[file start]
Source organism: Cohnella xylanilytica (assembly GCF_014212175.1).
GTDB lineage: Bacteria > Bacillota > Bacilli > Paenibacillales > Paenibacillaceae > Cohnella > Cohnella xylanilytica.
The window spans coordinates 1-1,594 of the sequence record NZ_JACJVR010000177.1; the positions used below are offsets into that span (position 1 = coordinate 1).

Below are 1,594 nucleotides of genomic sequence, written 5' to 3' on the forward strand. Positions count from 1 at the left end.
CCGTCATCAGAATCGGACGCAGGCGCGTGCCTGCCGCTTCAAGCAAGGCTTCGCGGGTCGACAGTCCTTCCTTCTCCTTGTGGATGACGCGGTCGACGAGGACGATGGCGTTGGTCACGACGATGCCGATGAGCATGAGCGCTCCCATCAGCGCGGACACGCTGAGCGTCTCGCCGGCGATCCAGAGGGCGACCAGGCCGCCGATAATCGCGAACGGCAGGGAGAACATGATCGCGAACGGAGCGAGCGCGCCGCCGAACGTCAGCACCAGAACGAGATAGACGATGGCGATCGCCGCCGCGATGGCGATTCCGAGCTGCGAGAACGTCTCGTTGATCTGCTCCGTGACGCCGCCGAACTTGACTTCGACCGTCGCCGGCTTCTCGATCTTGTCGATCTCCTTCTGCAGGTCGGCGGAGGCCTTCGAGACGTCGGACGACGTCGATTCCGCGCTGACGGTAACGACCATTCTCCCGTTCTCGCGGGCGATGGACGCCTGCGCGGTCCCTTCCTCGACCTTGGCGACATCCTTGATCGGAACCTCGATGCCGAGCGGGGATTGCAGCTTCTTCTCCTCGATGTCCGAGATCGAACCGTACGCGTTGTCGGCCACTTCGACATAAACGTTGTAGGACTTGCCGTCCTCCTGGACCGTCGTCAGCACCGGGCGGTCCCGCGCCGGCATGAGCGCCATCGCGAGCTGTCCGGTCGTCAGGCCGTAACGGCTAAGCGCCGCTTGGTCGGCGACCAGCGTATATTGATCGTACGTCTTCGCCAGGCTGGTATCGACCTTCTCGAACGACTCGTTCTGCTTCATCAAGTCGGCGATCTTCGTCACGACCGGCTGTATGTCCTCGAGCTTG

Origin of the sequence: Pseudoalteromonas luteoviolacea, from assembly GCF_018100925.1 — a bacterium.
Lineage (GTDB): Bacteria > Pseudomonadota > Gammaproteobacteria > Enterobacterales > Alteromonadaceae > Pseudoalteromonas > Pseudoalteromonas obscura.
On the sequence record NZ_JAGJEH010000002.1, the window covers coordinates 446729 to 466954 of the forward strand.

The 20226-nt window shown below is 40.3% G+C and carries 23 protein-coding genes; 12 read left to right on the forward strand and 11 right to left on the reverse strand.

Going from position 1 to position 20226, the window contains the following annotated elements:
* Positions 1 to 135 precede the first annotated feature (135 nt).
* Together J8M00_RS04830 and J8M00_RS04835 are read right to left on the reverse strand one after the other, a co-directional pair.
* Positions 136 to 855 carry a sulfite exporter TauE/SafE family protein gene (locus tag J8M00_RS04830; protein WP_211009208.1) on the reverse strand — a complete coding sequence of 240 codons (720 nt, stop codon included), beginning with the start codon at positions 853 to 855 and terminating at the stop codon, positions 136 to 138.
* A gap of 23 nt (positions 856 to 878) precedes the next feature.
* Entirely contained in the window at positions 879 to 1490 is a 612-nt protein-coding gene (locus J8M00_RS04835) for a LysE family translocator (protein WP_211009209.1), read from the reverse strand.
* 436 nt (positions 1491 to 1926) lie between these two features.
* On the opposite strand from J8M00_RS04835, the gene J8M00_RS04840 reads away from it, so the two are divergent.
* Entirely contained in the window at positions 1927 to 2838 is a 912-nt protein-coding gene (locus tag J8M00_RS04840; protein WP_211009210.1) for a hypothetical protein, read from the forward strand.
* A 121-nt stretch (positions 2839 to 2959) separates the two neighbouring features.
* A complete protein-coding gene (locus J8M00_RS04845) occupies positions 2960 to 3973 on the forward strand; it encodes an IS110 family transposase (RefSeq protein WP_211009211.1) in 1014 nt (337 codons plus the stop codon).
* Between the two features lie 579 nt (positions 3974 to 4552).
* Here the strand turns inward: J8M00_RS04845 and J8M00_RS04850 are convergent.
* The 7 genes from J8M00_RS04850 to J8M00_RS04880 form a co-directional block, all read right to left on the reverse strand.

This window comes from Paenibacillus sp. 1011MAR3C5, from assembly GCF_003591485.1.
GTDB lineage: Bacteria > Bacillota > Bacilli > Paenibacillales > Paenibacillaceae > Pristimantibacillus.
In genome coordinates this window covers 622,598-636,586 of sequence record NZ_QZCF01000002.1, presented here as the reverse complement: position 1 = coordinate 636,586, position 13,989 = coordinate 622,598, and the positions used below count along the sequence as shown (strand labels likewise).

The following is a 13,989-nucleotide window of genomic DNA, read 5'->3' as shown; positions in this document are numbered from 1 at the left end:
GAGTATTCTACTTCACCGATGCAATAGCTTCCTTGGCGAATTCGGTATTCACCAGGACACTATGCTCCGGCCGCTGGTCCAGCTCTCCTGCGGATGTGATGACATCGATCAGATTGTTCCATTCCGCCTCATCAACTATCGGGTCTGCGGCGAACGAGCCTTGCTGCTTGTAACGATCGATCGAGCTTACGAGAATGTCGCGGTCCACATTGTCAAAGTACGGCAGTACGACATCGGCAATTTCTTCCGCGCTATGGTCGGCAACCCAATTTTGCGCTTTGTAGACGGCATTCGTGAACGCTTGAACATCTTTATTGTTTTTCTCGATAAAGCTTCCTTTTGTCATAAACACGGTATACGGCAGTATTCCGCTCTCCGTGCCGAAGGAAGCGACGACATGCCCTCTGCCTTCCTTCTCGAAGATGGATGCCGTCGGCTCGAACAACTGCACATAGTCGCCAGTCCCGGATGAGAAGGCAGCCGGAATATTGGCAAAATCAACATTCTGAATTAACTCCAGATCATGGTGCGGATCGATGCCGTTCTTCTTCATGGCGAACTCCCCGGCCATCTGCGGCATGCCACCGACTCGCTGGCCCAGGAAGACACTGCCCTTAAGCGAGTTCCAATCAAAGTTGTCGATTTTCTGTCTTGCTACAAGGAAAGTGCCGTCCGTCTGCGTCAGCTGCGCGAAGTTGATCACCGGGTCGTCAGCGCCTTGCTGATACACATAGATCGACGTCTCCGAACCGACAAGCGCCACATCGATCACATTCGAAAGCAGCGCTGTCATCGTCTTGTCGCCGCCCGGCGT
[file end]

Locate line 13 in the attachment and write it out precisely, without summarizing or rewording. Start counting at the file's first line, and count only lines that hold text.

* Positions 136 to 855 carry a sulfite exporter TauE/SafE family protein gene (locus tag J8M00_RS04830; protein WP_211009208.1) on the reverse strand — a complete coding sequence of 240 codons (720 nt, stop codon included), beginning with the start codon at positions 853 to 855 and terminating at the stop codon, positions 136 to 138.